Ethical dilemmas are something that goes hand-in-hand with being a nurse or even a doctor. The patient unit is far more complex than simply caring for patients. As we see in hospice, the patient unit is extended to include the patients’ family. An ethical dilemma is generally a problem that has no right answer, wrong answer or sometimes there is not even resolution.
The argument rages even today about whether or not people have the right to die when they choose to die. Most of the time, these patients are terminal and realize that their quality of life is declining faster than the progression of their disease. Do patients who are terminal and suffering have the right to die through assisted suicide? Nursing is about promoting quality care and saving lives through resources and our own caring capacity for other people. How should nurses approach the topic of assisted suicide?
The Right to say No
In the United States, we have always been granted the freedom of choice, but what happens when our choices impact our health or even endanger our own life. Anorexia is a common eating disorder where patients consume so little resources that the body begins to consume itself. How should nurses deal with an anorexic patient that will not eat? What if the patient is not anorexic, but just terminal and decides that they no long want to live? Do we have the right as health practitioners to override the right of free choice?
Lying to Patients
It is not uncommon for a family member to demand that their loved one not be told they have a terminal illness. It is equally tempting for healthcare professionals to embellish reality by telling a patient that they are worse off than they truly are. How do we deal with alcoholism and substance abuse when the patient is a chronic addict? We know that eventually their addiction will kill them in one form or another, but should we lead them to believe that they are dying now? Even if the motivation behind the lie is for the “good” of the patient?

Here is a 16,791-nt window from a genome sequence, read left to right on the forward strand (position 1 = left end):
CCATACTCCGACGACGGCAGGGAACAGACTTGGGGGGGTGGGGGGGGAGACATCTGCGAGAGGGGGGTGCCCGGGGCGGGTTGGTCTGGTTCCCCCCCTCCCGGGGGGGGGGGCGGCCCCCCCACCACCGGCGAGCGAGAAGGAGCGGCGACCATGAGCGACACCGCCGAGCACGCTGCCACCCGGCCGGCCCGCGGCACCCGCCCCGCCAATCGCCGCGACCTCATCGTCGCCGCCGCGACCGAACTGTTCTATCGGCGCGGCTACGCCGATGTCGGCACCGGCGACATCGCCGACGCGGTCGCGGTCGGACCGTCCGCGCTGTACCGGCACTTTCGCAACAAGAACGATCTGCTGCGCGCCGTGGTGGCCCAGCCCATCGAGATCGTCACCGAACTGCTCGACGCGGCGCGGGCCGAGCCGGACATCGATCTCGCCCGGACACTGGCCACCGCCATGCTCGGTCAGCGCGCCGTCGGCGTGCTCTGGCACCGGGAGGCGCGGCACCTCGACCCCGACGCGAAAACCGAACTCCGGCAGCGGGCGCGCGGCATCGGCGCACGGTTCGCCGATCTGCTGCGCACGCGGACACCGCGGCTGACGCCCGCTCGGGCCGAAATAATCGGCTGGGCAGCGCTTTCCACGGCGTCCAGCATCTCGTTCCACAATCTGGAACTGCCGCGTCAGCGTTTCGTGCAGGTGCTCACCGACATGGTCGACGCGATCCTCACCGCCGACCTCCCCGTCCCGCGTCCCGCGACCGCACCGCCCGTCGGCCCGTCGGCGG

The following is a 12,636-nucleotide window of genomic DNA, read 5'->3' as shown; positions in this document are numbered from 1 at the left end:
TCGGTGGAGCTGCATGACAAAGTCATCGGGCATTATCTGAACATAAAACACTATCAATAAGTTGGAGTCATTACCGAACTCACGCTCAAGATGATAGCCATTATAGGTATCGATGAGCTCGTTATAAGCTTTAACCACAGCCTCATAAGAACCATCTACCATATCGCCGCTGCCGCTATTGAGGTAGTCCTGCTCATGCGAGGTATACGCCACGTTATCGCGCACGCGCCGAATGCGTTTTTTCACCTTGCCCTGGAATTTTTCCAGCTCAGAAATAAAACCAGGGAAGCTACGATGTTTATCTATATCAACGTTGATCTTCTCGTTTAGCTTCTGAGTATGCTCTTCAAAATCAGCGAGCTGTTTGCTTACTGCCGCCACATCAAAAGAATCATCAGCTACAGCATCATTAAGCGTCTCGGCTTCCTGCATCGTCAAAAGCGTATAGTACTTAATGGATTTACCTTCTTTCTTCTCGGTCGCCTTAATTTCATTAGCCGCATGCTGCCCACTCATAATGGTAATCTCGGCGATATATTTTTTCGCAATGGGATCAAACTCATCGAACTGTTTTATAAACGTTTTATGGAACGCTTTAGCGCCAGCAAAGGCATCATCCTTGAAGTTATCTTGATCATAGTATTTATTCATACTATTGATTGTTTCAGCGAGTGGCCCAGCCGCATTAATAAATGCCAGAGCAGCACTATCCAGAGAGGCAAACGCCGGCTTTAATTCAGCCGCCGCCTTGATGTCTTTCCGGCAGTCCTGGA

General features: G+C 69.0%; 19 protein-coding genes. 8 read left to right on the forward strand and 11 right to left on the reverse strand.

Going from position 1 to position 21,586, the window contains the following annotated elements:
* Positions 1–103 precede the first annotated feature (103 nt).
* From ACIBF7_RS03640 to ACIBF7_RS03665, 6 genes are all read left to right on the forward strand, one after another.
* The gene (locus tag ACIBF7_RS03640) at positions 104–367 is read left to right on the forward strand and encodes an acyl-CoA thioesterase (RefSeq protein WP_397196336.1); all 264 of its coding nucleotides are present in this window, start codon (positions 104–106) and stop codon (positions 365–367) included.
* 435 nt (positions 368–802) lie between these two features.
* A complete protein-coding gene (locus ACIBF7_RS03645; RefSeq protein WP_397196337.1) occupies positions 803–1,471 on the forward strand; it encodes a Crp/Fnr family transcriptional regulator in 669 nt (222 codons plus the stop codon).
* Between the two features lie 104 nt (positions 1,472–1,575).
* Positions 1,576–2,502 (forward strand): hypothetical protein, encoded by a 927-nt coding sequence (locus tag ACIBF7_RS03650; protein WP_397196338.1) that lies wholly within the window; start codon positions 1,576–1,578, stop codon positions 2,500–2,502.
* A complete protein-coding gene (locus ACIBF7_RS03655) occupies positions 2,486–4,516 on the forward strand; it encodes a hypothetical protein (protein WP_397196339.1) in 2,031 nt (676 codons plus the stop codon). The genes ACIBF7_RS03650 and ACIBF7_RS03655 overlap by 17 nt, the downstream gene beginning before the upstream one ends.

Utilization of Resources
Resources are defined as tools used to provide patient care. Those tools include bed space, government reimbursements, funding, etc. How should nurses approach ethical dilemma when patients are utilizing resources that might be better used on another patient or population of patients. The example for this dilemma would be a patient that has no brain function, is on life support and has been for several years. Is there an argument that would allow the resources being used on this patient to end? How would the nurse deal with the family of this patient?
Empirical Knowledge and Personal Belief
This is not such an uncommon encounter any more in nursing. The world is changing, and with that change, we see new doctrine, philosophies, religions that are quite different from our own beliefs. One common issues results in religious beliefs and blood transfusions. How should a nurse handle a patient who will die without a blood transfusion, but refuses the transfusion based on religious belief? If the patient is of sound mind, do they not have the right to refuse service?
Ethical dilemmas are faced every day, and those that are listed here are only a partial list of what nurses face while providing patient care. There is no easy answer to any of these dilemmas and ethics course are full of helpful advice, but no real answers. Almost every dilemma in healthcare comes down to the patients’ right to choose their own quality of life. It is difficult to accept that sometimes, but our jobs are to provide the best information that we can so that the patient or family can make an informed decision about how to proceed with care. We may not like the result, but that is not our job. Our job as nurses is to provide the best care possible and sometimes that is simply allowing a patient the dignity to die.
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